S12: Well, yeah, I mean, I think that that’s certainly a part of it. But I would say that the failure of social media. The reason it’s been such a destructive force has a lot to do with the failure of older politicians to regulate it well, because they just don’t fundamentally understand it. So there’s a whole chapter in this book called Senator We Run Ads. Yeah, because that’s what because that’s what Mark Zuckerberg said to the like, you know, septuagenarians who he was testifying in front of in the Senate who literally had no idea how Facebook worked and what the business model was.

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S1: And how does Facebook make money. Exactly right. Or when they had. Who was it from? Was it from Google? And Steve King was asking them on the iPhone. Exactly. This pops up. Yeah, like my phone.

S12: Like what? What? This app. What you let my daughter don’t like the iPhone. Exactly. So, like I I would argue that in some ways, you know, the fact that Facebook has been able to get out of control in the way that it has is because tech regulations are run by people who were, you know, already eligible for Social Security when when Facebook was invented. And, you know, you’re right that probably I will update this in a in a paperback version of this book. But one I think big moment was the difference between Alexandria Ocasio Cortez cross-examining Mark Zuckerberg vs., you know, a Chuck Grassley or Steve King or Lindsey Graham asking crêpe questions to Mark Zuckerberg is a huge difference. So I think that when you have more millennials who are sitting on the other side of that table asking the tough questions, knowing the capabilities of these huge social networks, you’re going to see a lot tougher regulation.

S1: Well, Chuck Kress has a bedtime of, I think, 7:30. Yeah, well, he’s older than the chocolate chip cookie. Really? Yeah. So as I said, as I said on the way in, on the way out, I’ll say it again. And maybe from this chat, our listener has got the idea. This is mostly about ideas. It’s actually mostly about people and very expertly like documentary, like Spellbound or even cheer. It’s organized around an event. It culminates it’s the election of 2016 and all these disparate characters crest and they all have to react to that election. It’s really well done, really well researched. Thanks for coming on, Charlotte. Alter, author of The Ones We’ve Been Waiting For How a New Generation of Leaders Will Transform America. Thank you, Charlotte. Thank you so much for having me. This was so fun. That was great.

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S4: And now the schpiel. Tigers. Tigers in the news.

S9: There’s a Tiger King documentary that I’ve refused to see, even though my producer tells me not seeing Tiger King is not a personality, Mike. Okay. What if I aggressively call it the Tiger King? Have you seen the Tiger King? How about the Tiger Kings? That little bit more of a personality. Also, Tiger Gray. Detroit Tiger. Great, that is alkaline has died. Are you like me when someone dies these days? Someone famous. Do you immediately start scanning? The article was a corona was a corona was a corona. But it’s really all I care about. I need to know which section of the newspaper to put it in the corona or just the regular obit section. Normally I’d care if Alkaline died. It was a great baseball player. I read a little bit about him, but if he died of Corona, it means something else. If it’s not Corona and I read the obituary of, say, 72 year old former Oklahoma Senator Tom Coburn. And it’s not Corona. I’m not saying I’m disappointed. I’m just saying it’s a little less relevant and less deserving to be in the news section. But if Bill Withers dies of Corona and he did die of Corona, I think C what does that say? A C? See what like an 81 year old couldn’t have died of something other than Corona or C? It really does kill 81 year olds, which we knew. I don’t know why I think C, but I do think C don’t really need examples. Sorry for Bill Withers that he was one, but I guess it more fits in with my narrative. Now here’s something that didn’t necessarily fit in with my narrative. That’s why it’s news. That’s why it’s interesting. Nadia, a 4 year old female Malay and Tiger at the Bronx Zoo has tested positive for Corona virus. So it turns out that Nadia had been on spring break with Pink and Kevin Durant haha. This is what happens. This is why we told the scientists to close the beaches. The head veterinarian at the Bronx Zoo said the tiger should recover. I hope so. She’ll have to make amends for her actions because the day before the diagnosis she took questions from the media, then licked all the microphones afterwards. Not of the tiger did apologize. I think I have a clip of the tiger apologizing for all that I haven’t done.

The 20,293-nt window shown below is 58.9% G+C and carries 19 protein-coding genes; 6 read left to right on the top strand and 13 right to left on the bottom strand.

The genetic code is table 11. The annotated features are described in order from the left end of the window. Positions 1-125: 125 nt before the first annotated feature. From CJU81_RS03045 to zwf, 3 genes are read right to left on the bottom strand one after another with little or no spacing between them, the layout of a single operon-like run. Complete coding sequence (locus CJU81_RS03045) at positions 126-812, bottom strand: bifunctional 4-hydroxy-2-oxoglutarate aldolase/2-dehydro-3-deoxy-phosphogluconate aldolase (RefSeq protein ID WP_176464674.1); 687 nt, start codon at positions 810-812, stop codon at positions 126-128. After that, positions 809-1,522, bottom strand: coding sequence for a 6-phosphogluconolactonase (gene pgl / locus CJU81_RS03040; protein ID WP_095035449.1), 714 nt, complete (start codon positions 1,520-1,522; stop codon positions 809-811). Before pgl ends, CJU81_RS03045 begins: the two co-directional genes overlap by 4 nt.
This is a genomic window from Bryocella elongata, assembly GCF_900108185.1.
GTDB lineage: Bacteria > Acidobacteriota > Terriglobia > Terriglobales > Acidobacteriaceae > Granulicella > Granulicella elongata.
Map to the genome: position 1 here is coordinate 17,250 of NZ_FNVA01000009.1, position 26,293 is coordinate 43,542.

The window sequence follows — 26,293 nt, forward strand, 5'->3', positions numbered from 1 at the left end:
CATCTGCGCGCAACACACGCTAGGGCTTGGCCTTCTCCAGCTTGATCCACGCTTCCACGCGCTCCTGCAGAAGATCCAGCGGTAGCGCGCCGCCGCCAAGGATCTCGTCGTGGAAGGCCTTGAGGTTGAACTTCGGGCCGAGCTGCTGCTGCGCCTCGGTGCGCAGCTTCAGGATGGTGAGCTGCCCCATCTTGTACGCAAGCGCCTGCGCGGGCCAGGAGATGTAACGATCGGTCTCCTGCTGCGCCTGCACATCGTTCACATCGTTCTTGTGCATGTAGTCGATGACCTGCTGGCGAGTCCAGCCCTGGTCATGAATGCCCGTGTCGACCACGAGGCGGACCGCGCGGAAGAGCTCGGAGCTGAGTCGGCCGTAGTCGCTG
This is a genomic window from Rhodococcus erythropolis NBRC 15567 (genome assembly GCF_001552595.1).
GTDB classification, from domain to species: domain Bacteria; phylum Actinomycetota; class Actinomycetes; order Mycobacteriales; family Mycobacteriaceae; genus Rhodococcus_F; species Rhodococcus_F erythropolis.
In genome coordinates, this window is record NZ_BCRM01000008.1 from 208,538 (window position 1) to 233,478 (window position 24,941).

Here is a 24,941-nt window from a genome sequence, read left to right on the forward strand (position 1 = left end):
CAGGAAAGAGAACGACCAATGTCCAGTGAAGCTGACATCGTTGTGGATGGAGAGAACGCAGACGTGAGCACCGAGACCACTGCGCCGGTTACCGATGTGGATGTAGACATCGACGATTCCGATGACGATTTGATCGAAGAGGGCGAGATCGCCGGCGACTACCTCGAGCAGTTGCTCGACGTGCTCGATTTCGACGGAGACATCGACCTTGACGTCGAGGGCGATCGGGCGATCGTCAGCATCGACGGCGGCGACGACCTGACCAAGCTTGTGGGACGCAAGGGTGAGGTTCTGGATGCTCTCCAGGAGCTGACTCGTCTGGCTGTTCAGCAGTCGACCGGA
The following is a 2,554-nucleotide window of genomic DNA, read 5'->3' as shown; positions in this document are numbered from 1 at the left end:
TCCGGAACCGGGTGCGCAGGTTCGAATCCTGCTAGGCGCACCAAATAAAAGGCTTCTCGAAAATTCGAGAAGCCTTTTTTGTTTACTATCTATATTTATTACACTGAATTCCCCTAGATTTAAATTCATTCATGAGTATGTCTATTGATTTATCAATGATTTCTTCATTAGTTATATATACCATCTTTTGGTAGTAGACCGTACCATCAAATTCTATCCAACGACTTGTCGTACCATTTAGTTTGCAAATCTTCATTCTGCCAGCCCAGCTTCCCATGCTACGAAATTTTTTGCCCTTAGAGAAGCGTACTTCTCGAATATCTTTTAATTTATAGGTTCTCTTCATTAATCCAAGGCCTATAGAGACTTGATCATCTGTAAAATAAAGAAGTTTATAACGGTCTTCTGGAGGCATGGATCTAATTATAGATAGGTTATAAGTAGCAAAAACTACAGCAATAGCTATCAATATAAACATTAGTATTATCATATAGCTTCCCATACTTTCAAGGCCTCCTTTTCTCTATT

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S14: I am so sorry.